America’s S&P 500 stock market index is down just 5% so far in 2020 and it is up 5% compared to its level of a year ago. Given everything that the world continues to throw at it – COVID-19, a deep economic downturn, social unrest, ongoing trade tensions with China and apparent chaos in the White House (depending upon whose memoirs or Twitter feed you read) – this seems nothing short of remarkable.
There are several possible explanations for this, including the powerful role played by Facebook, Alphabet, Amazon, Apple, Netflix and Microsoft, in terms of their market caps (nearly a quarter of the S&P 500 on their own) and earnings; tentative signs of recovery in economic indicators such as weekly jobless claims, retail sales and purchasing managers indices; and substantial support for the economy in the form of fiscal stimulus from Congress and equally aggressive monetary policy from the US Federal Reserve.
“President Trump is promising more action, in the form of a further $1 trillion spending plan, but it is a subtle shift at the Fed which may be the most important trend for US equity markets right now.”
The latest test of technology’s ability to support the US equity market will come when that sextet reports its next set of quarterly earnings in late July. The economic data will continue to roll in and further improvement is needed here, as few – if any – indicators are within 10% of their all-time peaks, unlike the S&P 500. Meanwhile, President Trump is promising more action, in the form of a further $1 trillion spending plan.
But it is a subtle shift at the Fed which may be the most important trend right now.
Cup runs dry
This column has pointed out before (8 May 2020) the coincidence that the S&P 500 index bottomed at 2,237 on the very day that Federal Reserve chair Jay Powell further expanded the size and range of Quantitative Easing (QE) to include, not just Treasury bonds and asset- and mortgage-backed securities, but corporate bonds too. Since March, the Fed’s balance sheet has expanded by some $2.5 trillion and share prices have ripped higher.
“Since March, the Fed’s balance sheet has expanded by some $2.5 trillion and share prices have ripped higher. However, the rate at which the Fed’s balance sheet has expanded began to slow in May and last week (to 17 June) it shrank for the first time since February.”
However, the rate at which the Fed’s balance sheet has expanded began to slow in May and last week (to 17 June) it shrank for the first time since February. The decline was only small – some $74 billion – but that was a far cry from the huge weekly increases of the spring.
Fed’s tidal wave of liquidity is starting to dry up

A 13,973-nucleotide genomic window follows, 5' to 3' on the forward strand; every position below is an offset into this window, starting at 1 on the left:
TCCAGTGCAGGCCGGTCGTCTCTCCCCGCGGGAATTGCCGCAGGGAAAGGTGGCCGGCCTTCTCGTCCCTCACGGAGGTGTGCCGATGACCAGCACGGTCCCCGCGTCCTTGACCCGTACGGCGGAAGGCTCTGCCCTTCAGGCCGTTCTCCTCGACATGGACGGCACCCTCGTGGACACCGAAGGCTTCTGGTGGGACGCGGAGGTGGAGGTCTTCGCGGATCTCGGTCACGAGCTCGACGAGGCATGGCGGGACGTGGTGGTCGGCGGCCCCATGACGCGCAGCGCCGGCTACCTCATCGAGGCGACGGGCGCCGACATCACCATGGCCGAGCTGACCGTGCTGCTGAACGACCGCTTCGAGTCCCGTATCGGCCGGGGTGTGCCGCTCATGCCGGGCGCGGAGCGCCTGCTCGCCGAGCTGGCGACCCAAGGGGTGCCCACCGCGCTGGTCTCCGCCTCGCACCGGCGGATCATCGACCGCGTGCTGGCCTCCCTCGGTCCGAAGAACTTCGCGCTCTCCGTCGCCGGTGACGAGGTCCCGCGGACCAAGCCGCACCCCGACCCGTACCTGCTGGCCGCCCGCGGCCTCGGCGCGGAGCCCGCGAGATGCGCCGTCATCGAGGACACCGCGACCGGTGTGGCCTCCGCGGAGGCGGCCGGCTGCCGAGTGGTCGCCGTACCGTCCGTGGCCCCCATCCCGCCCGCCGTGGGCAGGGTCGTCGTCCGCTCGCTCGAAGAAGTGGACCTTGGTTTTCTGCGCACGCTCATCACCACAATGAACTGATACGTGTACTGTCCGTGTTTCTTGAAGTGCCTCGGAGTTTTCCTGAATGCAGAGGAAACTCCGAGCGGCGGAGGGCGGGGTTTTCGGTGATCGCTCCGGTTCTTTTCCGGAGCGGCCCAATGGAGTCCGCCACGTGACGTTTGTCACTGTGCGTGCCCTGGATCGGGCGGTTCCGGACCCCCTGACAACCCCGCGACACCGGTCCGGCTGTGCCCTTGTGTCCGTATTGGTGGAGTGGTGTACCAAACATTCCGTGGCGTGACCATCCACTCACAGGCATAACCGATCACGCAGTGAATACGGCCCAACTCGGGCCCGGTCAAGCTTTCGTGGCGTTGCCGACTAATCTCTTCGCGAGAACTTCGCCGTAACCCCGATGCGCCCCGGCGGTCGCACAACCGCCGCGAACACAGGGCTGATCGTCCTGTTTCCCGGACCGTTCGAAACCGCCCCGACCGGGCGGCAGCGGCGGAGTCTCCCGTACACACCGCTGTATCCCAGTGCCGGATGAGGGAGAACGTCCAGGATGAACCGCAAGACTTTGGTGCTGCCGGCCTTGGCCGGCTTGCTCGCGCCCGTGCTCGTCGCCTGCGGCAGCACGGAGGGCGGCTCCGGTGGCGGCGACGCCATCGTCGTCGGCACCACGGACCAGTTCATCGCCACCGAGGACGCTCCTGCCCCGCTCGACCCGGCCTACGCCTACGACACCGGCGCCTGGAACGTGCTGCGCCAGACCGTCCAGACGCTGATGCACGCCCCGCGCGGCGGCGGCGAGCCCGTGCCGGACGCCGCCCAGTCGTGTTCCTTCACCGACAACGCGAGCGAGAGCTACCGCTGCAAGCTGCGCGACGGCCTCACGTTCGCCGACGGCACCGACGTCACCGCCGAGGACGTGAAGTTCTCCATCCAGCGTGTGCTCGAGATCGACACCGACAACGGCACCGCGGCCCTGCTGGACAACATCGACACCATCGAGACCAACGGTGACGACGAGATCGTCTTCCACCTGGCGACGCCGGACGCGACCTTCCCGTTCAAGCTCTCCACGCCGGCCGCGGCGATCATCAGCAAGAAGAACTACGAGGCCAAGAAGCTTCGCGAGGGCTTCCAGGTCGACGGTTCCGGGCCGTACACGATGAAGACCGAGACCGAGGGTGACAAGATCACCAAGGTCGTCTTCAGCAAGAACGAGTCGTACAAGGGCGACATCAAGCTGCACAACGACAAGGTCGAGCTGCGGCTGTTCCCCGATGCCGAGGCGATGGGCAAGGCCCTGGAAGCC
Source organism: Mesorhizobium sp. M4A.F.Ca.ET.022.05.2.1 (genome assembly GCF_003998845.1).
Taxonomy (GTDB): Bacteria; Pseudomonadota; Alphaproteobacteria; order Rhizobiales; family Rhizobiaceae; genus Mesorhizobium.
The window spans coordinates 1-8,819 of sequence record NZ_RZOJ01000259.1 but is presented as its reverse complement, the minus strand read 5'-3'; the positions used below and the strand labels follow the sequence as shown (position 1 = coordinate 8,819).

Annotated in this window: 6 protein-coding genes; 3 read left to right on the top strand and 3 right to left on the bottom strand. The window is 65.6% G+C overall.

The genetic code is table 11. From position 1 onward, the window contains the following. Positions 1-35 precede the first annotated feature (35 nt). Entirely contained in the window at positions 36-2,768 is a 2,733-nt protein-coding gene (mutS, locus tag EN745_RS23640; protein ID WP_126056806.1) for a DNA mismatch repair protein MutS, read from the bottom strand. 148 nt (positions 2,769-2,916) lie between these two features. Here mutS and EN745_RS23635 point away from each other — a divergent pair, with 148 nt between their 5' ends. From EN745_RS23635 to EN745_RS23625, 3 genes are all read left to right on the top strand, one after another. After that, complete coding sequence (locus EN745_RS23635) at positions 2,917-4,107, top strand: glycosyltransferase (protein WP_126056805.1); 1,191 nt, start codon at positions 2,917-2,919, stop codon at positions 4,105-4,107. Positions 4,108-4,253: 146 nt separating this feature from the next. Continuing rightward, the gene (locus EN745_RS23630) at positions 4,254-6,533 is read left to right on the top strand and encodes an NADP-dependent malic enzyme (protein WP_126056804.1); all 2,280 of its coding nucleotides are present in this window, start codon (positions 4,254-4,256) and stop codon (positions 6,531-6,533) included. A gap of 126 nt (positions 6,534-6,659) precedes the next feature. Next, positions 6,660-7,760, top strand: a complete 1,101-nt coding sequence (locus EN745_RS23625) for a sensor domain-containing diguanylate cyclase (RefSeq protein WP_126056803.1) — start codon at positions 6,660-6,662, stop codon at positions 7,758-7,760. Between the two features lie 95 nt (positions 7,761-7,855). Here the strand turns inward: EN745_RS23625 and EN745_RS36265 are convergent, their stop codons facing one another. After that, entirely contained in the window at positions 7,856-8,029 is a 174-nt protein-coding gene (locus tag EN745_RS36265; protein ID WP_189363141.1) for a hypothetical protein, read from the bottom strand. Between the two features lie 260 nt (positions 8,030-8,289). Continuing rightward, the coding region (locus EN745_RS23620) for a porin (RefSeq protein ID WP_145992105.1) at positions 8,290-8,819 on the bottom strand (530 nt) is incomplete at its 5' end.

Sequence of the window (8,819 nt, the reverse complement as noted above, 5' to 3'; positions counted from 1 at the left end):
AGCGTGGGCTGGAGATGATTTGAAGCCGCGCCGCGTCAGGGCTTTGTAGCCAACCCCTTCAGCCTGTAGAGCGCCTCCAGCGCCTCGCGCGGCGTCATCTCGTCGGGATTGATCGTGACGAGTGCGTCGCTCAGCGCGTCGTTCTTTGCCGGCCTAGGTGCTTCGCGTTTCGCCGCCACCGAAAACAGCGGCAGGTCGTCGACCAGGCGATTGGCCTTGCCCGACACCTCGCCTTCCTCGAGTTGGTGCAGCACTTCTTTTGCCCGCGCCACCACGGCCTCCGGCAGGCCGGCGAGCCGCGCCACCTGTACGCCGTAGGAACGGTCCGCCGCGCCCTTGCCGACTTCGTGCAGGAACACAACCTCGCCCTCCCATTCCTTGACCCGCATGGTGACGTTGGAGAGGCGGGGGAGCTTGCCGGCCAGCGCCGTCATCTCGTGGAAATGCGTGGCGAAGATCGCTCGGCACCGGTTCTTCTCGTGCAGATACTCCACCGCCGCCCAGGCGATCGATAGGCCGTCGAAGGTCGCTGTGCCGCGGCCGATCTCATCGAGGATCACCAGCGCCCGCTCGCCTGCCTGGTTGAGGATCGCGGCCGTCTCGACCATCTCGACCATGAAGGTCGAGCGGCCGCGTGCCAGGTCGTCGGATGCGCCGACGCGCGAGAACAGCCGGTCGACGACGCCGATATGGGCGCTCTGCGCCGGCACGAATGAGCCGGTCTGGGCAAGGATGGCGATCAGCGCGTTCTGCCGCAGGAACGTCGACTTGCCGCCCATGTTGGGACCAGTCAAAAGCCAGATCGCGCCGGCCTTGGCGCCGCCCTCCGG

Source: FRED – St. Louis Federal Reserve database, Refinitiv data
This will be a key test for the theory that Fed liquidity is the main reason why US equities are doing so well in the face of so many challenges. The S&P 500 does at least look to be pausing for breath so – if that theory is right – it will fall to fiscal stimulus, momentum in macro data and, above all, corporate earnings and cash flow to take up any slack.
Advisers and clients can use three indicators as a guide to how the market is seeing the interaction between those three trends and US equity valuations.
The first is the Dow Jones Transportation index, since Dow Theory notes that the Dow Jones Industrials (and, by implication, the wider US stock market) cannot get far if the transport stocks are failing to fire. The transports have lagged since 23 March, 1 January and over one year, so bulls will want to see them build up fresh steam.
Dow Jones Transport index is lagging the Industrials
Source: Refinitiv data
The second is the Russell 2000 small cap index. Small caps tend to be more closely tied in to the economic fortunes of their home market and their share prices tend to be a good guide to the level (or lack) of risk appetite amongst investors. The Russell has outperformed the Dow Jones’s mega caps over one year and its recent loss of momentum could be down to fears of a second wave of COVID-19 in the US as much as it is to the Fed stepping back.
Small caps may be pausing for breath after strong run
Source: Refinitiv data
Finally we come to the yield curve, the difference in yield between the two-year and ten-year US Government Treasury bonds. A steepening curve usually foretells of accelerating economic activity, and even inflation, while a flattening one is often seen as a warning of a slowdown. The yield curve has steepened and the recent flattening may also be due to fears of a second wave as much as the Fed’s move to stop adding to QE.
US yield curve has steepened since autumn
Source: Refinitiv data
“If the yield curve continues to steepen, that would suggest markets are thinking about inflation in the longer term, thanks to the combination of monetary and fiscal stimulus poured into the economy by the Fed and Congress.”
If the yield curve continues to steepen, that would suggest markets are thinking about inflation in the longer term, thanks to the combination of monetary and fiscal stimulus poured into the economy by the Fed and Congress. That could be the most telling trend of all. If history is any guide (and there are admittedly no guarantees), periods of inflation mean advisers and clients need hard assets (commodities and property) and ‘value’ areas like cyclicals, financials and emerging markets. By contrast, they would need to shun bonds and ‘growth’ stocks. In other words, do the direct opposite of what has worked for the last decade.
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